Data management infrastructure use in outbreak prediction of epidemics and preventable illnesses. Analysis of collected charts on medical documentation gives the frequency of medical conditions and therefore should predict future outcomes, hence developing preventive measures against curable diseases. According to (Ghafil, Matsushima, Ding, Henry, & Inaba, 2021), mercy health records from electronic health records used the statistics gathered to determine ratios of the spread of COVID 19, which led to the virus being declared a public health emergency, which resulted in lockdown. Data collected by the new data management infrastructure proved useful in predicting the spread of COVID 19. Statistics of medical documentation are convenient in forecasting epidemic outcomes.

Moreover, the data management infrastructure by Mercy is utilized to reduce medical costs. Data analysis shows the frequency of treatment on different ailments. Considering which diseases lead patients mostly to the facilities, reducing treatment costs can come in handy. Also, more chronic illnesses would do better with a discount, which will promote hope to the patient and the community. Additionally, Sims, Melton, and Ji (2018) analyzed a study on under-privileged patients with hepatitis C virus receiving treatment without any cost in the multidisciplinary hepatitis C virus. Patients underwent full treatment and healing. Lower costs in medical expenditure lead to more treatment completion, therefore, higher rates of recovered patients.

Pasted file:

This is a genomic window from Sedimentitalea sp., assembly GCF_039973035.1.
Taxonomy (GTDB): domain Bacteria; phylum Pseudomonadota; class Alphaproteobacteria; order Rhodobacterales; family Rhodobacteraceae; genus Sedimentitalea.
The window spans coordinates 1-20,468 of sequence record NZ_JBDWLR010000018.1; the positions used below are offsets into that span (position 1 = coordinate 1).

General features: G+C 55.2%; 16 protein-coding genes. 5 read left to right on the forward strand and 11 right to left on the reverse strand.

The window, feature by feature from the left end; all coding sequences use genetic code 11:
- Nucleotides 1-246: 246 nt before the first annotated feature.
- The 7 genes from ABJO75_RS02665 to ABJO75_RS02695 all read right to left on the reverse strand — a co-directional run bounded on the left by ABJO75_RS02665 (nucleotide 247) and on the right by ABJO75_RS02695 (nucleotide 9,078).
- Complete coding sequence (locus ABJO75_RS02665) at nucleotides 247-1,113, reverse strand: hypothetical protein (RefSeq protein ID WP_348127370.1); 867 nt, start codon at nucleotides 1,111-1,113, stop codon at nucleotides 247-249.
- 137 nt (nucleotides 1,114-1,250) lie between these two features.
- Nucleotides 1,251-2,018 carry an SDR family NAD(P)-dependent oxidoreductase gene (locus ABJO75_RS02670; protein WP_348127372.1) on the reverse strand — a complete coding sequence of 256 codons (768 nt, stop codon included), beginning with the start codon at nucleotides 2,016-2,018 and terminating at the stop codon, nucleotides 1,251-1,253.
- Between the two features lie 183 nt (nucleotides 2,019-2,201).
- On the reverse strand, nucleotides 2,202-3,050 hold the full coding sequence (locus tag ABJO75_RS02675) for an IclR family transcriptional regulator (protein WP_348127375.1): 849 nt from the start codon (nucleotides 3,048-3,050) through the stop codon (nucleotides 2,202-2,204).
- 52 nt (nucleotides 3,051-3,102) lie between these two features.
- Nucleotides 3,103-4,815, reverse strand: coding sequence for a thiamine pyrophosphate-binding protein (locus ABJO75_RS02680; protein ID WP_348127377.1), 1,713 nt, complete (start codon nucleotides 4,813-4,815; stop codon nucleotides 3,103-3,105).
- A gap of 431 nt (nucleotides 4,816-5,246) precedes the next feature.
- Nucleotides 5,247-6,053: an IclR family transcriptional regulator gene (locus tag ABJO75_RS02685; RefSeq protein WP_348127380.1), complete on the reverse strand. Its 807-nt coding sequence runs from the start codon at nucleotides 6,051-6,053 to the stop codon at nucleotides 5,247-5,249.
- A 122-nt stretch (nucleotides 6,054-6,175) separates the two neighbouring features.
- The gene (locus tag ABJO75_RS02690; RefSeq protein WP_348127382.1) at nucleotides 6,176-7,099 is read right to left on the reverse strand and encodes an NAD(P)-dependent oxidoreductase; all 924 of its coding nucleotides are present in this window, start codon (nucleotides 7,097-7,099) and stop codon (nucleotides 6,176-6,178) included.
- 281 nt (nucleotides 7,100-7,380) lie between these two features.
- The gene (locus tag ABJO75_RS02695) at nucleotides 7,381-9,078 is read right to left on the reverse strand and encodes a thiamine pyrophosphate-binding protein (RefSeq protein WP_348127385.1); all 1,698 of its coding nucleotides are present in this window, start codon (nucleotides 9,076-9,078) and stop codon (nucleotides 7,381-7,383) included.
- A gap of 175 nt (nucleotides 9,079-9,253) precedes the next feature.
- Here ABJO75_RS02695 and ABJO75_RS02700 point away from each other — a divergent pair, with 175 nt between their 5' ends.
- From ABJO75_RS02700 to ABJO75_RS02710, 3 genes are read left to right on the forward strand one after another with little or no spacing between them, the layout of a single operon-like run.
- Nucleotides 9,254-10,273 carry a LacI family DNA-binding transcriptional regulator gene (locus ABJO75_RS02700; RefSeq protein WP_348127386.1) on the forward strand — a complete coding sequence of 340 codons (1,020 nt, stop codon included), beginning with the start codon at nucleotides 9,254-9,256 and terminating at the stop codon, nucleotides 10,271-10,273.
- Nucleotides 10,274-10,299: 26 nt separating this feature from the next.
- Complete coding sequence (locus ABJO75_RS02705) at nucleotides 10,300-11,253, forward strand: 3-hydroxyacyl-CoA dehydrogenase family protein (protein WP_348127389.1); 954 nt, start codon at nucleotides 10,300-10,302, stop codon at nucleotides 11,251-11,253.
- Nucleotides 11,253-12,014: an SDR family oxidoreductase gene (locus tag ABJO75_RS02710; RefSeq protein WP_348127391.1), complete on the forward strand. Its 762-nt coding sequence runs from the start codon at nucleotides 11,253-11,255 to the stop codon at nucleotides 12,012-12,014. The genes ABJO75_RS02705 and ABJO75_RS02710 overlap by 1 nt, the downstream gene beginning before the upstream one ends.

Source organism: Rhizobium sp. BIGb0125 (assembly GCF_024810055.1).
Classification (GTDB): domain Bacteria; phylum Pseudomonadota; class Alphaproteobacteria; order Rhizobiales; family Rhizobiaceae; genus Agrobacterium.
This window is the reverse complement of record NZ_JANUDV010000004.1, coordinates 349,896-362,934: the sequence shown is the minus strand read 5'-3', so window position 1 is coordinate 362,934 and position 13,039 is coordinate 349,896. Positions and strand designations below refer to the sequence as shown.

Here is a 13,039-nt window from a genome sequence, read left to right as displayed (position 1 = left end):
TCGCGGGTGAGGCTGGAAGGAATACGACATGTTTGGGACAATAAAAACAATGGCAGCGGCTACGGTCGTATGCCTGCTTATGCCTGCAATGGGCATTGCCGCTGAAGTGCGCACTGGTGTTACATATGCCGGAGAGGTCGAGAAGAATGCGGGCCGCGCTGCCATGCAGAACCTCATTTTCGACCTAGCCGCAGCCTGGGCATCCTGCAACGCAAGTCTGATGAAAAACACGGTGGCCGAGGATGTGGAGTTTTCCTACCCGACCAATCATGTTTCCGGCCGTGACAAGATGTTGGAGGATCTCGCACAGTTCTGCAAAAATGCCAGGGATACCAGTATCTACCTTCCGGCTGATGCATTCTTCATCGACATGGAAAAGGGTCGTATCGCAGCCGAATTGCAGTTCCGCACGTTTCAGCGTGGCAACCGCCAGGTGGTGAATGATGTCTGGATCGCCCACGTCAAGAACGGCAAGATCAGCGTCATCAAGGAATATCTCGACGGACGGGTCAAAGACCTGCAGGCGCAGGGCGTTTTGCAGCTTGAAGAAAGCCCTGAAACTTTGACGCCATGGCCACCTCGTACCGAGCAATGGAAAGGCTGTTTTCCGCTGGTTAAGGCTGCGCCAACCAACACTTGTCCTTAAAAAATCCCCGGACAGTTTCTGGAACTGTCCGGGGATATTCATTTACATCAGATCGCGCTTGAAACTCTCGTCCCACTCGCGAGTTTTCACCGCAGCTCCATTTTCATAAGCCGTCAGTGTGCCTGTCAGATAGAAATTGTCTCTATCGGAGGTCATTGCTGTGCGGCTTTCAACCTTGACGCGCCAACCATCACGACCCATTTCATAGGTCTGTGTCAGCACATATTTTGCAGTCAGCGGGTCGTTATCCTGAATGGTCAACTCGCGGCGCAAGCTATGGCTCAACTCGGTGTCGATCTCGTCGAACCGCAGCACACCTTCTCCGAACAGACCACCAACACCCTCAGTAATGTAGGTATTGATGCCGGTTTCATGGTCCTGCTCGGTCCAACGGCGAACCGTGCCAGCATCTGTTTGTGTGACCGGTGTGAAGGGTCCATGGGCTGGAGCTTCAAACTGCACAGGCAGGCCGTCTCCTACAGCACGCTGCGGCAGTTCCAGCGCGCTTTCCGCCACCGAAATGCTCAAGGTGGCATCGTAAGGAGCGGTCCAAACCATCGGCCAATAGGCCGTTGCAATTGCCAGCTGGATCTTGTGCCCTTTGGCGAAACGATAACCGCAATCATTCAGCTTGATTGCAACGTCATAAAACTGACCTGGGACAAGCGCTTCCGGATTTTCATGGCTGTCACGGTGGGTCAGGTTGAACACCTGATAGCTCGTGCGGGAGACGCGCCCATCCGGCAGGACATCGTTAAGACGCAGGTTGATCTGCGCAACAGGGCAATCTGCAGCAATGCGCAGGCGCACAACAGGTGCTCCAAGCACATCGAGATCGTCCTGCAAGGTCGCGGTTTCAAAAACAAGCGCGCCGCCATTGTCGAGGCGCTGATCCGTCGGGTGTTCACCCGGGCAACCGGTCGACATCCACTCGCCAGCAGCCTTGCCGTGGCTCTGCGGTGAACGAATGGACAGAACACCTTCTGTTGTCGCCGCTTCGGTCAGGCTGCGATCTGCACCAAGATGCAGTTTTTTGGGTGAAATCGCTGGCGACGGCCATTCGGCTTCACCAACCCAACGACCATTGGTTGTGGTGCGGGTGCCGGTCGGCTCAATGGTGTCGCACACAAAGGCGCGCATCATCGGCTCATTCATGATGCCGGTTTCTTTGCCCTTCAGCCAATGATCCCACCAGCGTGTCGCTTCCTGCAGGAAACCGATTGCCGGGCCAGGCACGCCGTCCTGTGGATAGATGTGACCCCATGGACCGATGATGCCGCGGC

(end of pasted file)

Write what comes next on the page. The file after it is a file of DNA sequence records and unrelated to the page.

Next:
In conclusion, the new data management infrastructure adopted by Mercy filled gaps in medical documentation. Improvement of administration and clinical processes has resulted in more efficiency and effective performance in health facilities. Additionally, the newly adopted infrastructure has made it easy to access real-time data. It allows better analysis for accurate billing, saving hospitals losses, and successful impact upon screening practices, prescriptions, and community outreach. Moreover, initiating centralized stuffing would prove paramount in ensuring efficient data documentation and privacy adherence. Also, the frequency in the medical documentation demonstrated its essentiality in predicting the spread of COVID 19.


Ash, N., Tuten, J., Bohenek, W., & Latham, B. (2021). A comprehensive approach to addressing the opioid epidemic in a large health system. American Journal of Health-System Pharmacy78(4), 320-326.

Bowie, D. (2019). Centralized vs. decentralized staffing: Two case studies: Strive for balance to improve outcomes. American Nurse Today14(6), 41-45.

Ghafil, C., Matsushima, K., Ding, L., Henry, R., & Inaba, K. (2021). Trends in trauma admissions during the COVID-19 pandemic in Los Angeles County, California. JAMA network open4(2), e211320-e211320.

Jain, S., Shastri, N. J., Sharma, N., & Conners, G. P. (2022). Optimizing Critical Care Documentation in a Pediatric Emergency Department. Pediatric Emergency Care38(2), e997-e1002.

Muzumdar, S. (2020). Accurate Weight Documentation: How To Adhere To Best Practices. Patient Safety2(1), 15-21.

Sims, O. T., Melton, P. A., & Ji, S. (2018). A descriptive analysis of a community clinic providing hepatitis C treatment to poor and uninsured patients. Journal of community health43(4), 725-730.